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The Independent Critic

Mike Dooly, Michael Reed, Jeremy Moller, Martyn G. Krouse, Chelsea Tolle, Jonathan Dichter, Claire Webber, John Gardner, Chris Bender, Robert Pidde, Patrick Penta
Patrick Penta
88 Mins.

 "Subferatu" Prepares for Streaming/VOD release 
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Let's be  honest. 

We're on like day 17,000,000 of social distancing. For some of us, that probably means we haven't seen people, real actual people, in like 17,000,000 days or at least it feels that way. 

If you're like me, you're likely sitting at your computer in your underwear eating Oreos and sipping on some sort of energy drink because even though you've barely gone outside for 17,000,000 days it takes every ounce of energy you have just to continue to have the will to live. 

You've watched every single film on Netflix and Amazon Prime. You've watched every season of Schitt's Creek twice because that Schitt is funny. You've re-watched all the Harry Potter films and finally accepted that they're pretty crappy films that spent more on toilet paper than you'll make in your entire life. You've re-watched all the Sharknado films and realized that Tara Reid was a bad actress in the first one and subsequently got worse. 

You're probably looking for a reason to continue living by this point. 

Subferatu ain't it. 

Subferatu won't restore your faith in humanity. Subferatu won't be the reason you decide to wake up tomorrow morning. Subferatu won't numb the pain from 17,000,000 days of solitude surrounded by the soul-crushing guilt trip that comes when you venture out to pick up a box of Hostess Twinkies. 

Subferatu will, however, make you laugh. If you're demented like me, or just desperately in need of human contact or simply just tired of lying in your own body fluids, Subferatu will be like the cinematic warm feeling you get when that stream of urine runs down your leg because you're lost in an energy drink fog and simply unable to get up from the couch.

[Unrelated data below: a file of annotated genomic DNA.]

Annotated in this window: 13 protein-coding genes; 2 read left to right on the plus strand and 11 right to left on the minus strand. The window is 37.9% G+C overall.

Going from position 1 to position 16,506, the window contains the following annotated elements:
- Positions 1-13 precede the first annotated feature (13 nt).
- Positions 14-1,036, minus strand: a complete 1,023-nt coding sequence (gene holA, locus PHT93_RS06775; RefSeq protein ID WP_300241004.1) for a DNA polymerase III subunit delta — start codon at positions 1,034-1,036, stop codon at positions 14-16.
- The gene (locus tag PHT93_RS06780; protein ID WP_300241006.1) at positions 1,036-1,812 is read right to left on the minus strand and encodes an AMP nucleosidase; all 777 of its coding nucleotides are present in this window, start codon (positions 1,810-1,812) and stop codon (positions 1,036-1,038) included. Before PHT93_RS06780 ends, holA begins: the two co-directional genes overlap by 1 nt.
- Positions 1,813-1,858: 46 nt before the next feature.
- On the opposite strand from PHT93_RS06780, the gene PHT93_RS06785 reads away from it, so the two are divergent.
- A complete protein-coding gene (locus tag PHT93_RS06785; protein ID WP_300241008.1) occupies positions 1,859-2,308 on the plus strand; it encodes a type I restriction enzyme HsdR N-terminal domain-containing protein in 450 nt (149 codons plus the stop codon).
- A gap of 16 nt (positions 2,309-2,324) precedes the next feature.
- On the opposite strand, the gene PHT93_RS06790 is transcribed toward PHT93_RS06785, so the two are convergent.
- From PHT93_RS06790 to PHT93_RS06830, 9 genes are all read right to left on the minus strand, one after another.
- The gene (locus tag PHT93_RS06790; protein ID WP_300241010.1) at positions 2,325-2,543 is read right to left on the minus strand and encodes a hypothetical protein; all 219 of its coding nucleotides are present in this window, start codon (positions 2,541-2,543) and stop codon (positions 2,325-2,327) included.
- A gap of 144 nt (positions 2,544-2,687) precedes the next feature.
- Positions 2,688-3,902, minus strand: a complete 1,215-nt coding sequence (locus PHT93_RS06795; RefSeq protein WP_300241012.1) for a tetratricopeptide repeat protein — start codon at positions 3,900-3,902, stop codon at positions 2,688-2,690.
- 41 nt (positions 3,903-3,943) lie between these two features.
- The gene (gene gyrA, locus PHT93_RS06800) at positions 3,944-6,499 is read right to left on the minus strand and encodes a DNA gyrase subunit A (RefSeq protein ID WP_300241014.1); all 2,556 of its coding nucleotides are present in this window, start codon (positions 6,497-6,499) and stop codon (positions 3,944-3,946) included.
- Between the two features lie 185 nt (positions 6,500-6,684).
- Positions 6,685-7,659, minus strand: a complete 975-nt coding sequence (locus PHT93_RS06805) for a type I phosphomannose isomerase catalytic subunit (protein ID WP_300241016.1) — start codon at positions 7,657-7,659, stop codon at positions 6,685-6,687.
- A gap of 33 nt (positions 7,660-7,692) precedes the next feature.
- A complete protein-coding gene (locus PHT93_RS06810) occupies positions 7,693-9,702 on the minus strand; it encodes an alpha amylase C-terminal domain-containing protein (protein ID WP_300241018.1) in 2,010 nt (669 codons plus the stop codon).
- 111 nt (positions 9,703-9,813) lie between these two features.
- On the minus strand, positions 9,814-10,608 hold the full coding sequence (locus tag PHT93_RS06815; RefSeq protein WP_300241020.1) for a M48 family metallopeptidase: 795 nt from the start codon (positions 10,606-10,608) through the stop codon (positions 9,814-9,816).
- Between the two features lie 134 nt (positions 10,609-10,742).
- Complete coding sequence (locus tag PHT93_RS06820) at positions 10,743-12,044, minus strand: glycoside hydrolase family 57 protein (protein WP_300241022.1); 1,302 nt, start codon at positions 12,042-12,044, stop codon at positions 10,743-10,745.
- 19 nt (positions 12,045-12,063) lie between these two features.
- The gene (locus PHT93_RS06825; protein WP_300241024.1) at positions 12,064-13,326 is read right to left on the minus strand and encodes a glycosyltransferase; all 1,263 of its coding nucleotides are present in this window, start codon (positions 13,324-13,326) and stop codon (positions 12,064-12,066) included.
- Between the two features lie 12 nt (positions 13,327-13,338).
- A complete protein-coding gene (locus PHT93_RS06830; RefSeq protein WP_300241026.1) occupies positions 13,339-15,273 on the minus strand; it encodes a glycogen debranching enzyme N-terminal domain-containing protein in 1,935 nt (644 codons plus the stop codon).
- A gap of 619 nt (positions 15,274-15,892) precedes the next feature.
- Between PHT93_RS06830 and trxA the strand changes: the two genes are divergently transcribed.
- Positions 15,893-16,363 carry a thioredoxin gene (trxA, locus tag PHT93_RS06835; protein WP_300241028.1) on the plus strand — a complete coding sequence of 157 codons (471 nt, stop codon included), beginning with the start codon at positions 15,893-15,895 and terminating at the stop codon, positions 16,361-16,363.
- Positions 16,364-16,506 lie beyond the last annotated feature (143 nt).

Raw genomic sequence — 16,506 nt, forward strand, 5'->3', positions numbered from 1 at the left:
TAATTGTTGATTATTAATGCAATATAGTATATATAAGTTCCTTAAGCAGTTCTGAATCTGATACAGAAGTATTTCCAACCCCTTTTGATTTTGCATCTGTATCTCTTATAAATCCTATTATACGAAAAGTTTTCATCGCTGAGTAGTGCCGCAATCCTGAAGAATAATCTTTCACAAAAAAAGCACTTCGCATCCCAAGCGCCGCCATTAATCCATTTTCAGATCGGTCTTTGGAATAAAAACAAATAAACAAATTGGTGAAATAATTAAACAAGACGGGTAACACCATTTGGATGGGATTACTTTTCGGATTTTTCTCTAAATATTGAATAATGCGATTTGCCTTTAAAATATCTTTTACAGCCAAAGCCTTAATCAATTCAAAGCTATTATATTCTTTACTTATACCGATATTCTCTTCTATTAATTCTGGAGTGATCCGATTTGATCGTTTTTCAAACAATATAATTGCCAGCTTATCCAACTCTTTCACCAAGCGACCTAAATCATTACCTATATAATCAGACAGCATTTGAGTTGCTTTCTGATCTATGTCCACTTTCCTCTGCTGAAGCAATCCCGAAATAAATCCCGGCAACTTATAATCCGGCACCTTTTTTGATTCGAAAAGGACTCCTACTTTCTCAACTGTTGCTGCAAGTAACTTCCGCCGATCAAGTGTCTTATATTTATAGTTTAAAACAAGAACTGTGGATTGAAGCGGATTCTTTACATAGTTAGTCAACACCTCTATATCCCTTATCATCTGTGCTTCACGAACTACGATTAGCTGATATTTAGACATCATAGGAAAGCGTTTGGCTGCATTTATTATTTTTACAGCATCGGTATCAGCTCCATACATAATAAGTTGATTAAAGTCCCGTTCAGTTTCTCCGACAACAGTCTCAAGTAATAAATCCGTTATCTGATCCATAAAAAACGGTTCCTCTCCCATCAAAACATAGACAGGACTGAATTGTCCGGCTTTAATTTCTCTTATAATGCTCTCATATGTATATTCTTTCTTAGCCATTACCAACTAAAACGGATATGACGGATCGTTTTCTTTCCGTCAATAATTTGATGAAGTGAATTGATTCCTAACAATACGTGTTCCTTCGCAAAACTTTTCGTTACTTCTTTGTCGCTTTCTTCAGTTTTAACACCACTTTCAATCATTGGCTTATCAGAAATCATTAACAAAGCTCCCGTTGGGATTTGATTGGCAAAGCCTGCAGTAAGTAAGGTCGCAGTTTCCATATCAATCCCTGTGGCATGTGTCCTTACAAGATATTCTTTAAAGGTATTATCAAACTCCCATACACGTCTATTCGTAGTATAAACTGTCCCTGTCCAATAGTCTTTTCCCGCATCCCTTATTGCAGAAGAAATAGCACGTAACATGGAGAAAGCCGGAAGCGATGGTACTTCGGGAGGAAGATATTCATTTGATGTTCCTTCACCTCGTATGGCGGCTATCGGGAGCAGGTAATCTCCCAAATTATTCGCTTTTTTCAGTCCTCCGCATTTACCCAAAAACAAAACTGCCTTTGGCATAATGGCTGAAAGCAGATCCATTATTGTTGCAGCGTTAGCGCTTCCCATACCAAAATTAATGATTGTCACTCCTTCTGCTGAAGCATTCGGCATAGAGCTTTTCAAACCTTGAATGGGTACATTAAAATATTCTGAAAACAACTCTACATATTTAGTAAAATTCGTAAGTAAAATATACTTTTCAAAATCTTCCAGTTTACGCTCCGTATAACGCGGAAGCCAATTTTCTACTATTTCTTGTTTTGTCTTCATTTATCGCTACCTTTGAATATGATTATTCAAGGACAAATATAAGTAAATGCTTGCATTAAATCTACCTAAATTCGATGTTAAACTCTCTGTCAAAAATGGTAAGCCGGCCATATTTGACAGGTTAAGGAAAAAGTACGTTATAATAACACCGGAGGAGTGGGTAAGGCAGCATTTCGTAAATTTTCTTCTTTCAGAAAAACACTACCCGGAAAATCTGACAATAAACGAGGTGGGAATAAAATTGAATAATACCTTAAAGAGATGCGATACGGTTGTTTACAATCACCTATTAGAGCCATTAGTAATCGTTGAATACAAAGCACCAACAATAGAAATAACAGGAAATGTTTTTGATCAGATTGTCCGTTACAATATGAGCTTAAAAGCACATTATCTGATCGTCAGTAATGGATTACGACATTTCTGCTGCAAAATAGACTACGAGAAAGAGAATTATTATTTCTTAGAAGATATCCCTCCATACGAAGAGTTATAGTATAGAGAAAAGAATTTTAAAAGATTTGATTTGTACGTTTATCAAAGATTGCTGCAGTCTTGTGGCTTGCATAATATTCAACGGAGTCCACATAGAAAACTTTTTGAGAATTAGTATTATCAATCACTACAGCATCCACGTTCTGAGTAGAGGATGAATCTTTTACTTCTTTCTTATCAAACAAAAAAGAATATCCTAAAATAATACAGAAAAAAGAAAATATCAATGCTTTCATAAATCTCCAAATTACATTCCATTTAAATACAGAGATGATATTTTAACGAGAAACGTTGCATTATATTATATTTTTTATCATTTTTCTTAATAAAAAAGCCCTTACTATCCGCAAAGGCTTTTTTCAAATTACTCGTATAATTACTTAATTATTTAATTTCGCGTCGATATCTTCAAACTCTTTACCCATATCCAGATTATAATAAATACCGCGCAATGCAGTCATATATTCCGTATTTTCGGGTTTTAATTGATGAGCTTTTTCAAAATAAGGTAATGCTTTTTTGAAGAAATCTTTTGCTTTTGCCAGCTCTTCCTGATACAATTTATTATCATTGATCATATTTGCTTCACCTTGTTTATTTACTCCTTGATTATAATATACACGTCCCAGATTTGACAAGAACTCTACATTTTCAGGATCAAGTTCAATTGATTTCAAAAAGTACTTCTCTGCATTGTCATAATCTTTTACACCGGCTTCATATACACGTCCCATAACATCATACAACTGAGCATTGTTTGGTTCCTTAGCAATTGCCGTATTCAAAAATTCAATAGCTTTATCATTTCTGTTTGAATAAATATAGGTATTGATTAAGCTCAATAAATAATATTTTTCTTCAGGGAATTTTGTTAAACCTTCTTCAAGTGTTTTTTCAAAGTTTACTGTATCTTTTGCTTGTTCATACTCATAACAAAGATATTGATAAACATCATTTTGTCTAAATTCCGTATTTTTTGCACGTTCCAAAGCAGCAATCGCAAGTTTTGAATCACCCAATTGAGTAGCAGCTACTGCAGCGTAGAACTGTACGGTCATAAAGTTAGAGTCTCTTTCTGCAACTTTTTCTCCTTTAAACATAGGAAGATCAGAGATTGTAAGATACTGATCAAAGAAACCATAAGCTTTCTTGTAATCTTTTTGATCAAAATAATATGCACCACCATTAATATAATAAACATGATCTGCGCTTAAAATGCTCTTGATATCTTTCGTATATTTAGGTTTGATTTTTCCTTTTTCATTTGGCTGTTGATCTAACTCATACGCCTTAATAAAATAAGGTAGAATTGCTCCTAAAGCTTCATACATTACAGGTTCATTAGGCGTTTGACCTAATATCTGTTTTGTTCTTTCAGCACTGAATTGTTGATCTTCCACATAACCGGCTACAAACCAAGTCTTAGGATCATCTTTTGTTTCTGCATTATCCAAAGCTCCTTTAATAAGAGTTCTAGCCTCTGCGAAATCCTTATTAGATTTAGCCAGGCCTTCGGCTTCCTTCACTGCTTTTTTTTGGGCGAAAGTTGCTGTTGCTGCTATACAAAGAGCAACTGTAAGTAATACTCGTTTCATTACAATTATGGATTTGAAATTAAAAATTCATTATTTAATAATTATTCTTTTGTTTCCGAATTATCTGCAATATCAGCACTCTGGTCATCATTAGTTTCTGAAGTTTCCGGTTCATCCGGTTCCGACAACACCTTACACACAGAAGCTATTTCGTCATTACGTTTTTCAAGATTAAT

Not that I know that feeling, of course (I do). 

Subferatu is a weird film for weirdos. It's a late night B-movie kind of a film that knows it's a late night B-movie kind of a film and chooses to relax and enjoy itself. If you're in that space, and you tend to get that way after 17,000,000 days alone, then there's a pretty good chance you'll enjoy Subferatu. If you're not in that space, well, you'll probably just change the channel and watch Sharknado 5 again and find yourself asking "How could this have really happened to Clay Aiken?"

For the record, every single actor in Subferatu does a better job than Clay Aiken does in Sharknado 5. 

The story in Subferatu, not that the story matters a whole lot, centers around a submarine at sea that stumbles upon a group of shipwrecked Americans. We meet this submarine crew in the film's opening scene and it's obvious that something ain't right here. Stuck in some sort of time warp, the sub is crewed by a bunch o' Nazis who believe World War II is still going on and the world is still at war. 

It's kind of like a 1940's COVID-19 protest. 

Oh yeah, I forgot to mention that there's also a vampire on board. I mean, you probably knew that since the film is actually called Subferatu. 

It kind of makes sense for a film that doesn't really make sense. 

I actually bought into the Subferatu vibe fairly quickly, giggling like a socially awkward schoolboy in the film's opening scene and giggling even more with each absurd pop culture reference to follow. Subferatu is kind of like a low-budget Airplane! or Naked Gun or any of those other satirical, stylized films that mine silly comedy for big laughs. Subferatu goes darker than most of them, but for the most part it works. 

My faith in you will be lost if you don't get the pop culture reference in the main character's name, Capt. Gavin McCloud (I swear to you...I'm laughing hysterically right now!), who's played to stubing perfection by Mike Dooly, who kinda sorta resembles Nick Offerman and who has that same aura of "I'm both serious and funny. I'm seriously funny. Seriously." Dooly, perhaps more than anyone, gets the film's dual vibe and pulls it off sublimely. The rest of the ensemble cast is fine, but Dooly is super fine. 

Michael Reed as Lt. Valentiner is absolutely terrific. Martyn G. Krouse rocks it as Commander Braunschweiger. 

This reminds me. I'm hungry.

Chelsea Tolle is inspired as both Ellen and the Vampire, while Claire Webber shines as Scarlet. 

There are others, as well, as writer/director Patrick Penta, who also has a small role here, has clearly communicated his vision for the film well and this ensemble brings it hilariously to life. 

Craig Melville's lensing is solid throughout, while Kyle Wilson's original music bounces along nicely with the film's unpredictable rhythms. Tom Hillman's visual effects are goofy and charming and perfect within the context of a B-movie experience. 

I mean, seriously folks. You've been isolated for 17,000,000 days. There's a little bit longer to go, though if your city is anything like mine you do have the option of a few misguided church options for ya' that have become infected by bad theology and ministers who erroneously think the church is that building they spent way too much money on. 

Step away from Sharknado 5. Watch Subferatu instead starting May 1st when the film arrives on streaming/VOD. 

Written by Richard Propes
The Independent Critic